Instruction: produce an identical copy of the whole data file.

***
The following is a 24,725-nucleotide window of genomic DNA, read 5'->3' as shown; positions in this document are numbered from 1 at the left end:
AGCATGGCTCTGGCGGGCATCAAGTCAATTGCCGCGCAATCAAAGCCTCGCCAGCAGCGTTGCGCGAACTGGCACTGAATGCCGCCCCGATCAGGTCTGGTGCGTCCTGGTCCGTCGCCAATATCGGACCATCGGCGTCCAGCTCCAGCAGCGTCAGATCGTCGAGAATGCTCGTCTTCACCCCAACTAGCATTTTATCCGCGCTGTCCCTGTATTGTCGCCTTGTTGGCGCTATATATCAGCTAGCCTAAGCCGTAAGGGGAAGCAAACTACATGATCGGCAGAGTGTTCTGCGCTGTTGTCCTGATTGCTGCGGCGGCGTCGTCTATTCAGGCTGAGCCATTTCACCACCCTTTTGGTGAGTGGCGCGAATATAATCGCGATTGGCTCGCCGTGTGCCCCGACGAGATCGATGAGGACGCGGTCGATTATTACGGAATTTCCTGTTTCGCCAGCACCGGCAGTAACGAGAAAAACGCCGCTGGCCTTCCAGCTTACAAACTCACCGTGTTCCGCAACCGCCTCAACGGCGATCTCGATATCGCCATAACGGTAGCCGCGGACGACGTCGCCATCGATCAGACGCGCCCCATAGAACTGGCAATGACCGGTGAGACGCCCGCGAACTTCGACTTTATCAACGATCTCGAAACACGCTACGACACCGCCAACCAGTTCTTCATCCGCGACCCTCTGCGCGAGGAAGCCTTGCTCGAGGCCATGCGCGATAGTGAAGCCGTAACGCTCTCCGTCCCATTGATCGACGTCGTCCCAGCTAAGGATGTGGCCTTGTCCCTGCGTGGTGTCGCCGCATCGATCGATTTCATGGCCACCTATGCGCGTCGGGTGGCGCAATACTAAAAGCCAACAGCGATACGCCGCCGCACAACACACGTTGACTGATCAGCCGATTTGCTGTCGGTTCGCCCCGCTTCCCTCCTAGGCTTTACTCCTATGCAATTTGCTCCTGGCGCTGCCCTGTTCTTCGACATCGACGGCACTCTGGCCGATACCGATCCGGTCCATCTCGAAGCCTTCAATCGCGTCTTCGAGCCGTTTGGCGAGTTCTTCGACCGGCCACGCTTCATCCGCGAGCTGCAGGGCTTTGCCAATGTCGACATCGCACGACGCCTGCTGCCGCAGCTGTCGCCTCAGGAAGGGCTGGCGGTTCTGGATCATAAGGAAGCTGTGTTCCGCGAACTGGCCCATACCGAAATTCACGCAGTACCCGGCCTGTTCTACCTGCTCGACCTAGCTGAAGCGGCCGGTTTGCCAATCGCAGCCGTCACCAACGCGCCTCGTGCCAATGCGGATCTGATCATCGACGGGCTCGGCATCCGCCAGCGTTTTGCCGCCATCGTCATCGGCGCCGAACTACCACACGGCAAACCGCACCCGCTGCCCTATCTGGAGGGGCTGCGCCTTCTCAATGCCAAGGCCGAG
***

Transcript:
The following is a 24,725-nucleotide window of genomic DNA, read 5'->3' as shown; positions in this document are numbered from 1 at the left end:
AGCATGGCTCTGGCGGGCATCAAGTCAATTGCCGCGCAATCAAAGCCTCGCCAGCAGCGTTGCGCGAACTGGCACTGAATGCCGCCCCGATCAGGTCTGGTGCGTCCTGGTCCGTCGCCAATATCGGACCATCGGCGTCCAGCTCCAGCAGCGTCAGATCGTCGAGAATGCTCGTCTTCACCCCAACTAGCATTTTATCCGCGCTGTCCCTGTATTGTCGCCTTGTTGGCGCTATATATCAGCTAGCCTAAGCCGTAAGGGGAAGCAAACTACATGATCGGCAGAGTGTTCTGCGCTGTTGTCCTGATTGCTGCGGCGGCGTCGTCTATTCAGGCTGAGCCATTTCACCACCCTTTTGGTGAGTGGCGCGAATATAATCGCGATTGGCTCGCCGTGTGCCCCGACGAGATCGATGAGGACGCGGTCGATTATTACGGAATTTCCTGTTTCGCCAGCACCGGCAGTAACGAGAAAAACGCCGCTGGCCTTCCAGCTTACAAACTCACCGTGTTCCGCAACCGCCTCAACGGCGATCTCGATATCGCCATAACGGTAGCCGCGGACGACGTCGCCATCGATCAGACGCGCCCCATAGAACTGGCAATGACCGGTGAGACGCCCGCGAACTTCGACTTTATCAACGATCTCGAAACACGCTACGACACCGCCAACCAGTTCTTCATCCGCGACCCTCTGCGCGAGGAAGCCTTGCTCGAGGCCATGCGCGATAGTGAAGCCGTAACGCTCTCCGTCCCATTGATCGACGTCGTCCCAGCTAAGGATGTGGCCTTGTCCCTGCGTGGTGTCGCCGCATCGATCGATTTCATGGCCACCTATGCGCGTCGGGTGGCGCAATACTAAAAGCCAACAGCGATACGCCGCCGCACAACACACGTTGACTGATCAGCCGATTTGCTGTCGGTTCGCCCCGCTTCCCTCCTAGGCTTTACTCCTATGCAATTTGCTCCTGGCGCTGCCCTGTTCTTCGACATCGACGGCACTCTGGCCGATACCGATCCGGTCCATCTCGAAGCCTTCAATCGCGTCTTCGAGCCGTTTGGCGAGTTCTTCGACCGGCCACGCTTCATCCGCGAGCTGCAGGGCTTTGCCAATGTCGACATCGCACGACGCCTGCTGCCGCAGCTGTCGCCTCAGGAAGGGCTGGCGGTTCTGGATCATAAGGAAGCTGTGTTCCGCGAACTGGCCCATACCGAAATTCACGCAGTACCCGGCCTGTTCTACCTGCTCGACCTAGCTGAAGCGGCCGGTTTGCCAATCGCAGCCGTCACCAACGCGCCTCGTGCCAATGCGGATCTGATCATCGACGGGCTCGGCATCCGCCAGCGTTTTGCCGCCATCGTCATCGGCGCCGAACTACCACACGGCAAACCGCACCCGCTGCCCTATCTGGAGGGGCTGCGCCTTCTCAATGCCAAGGCCGAG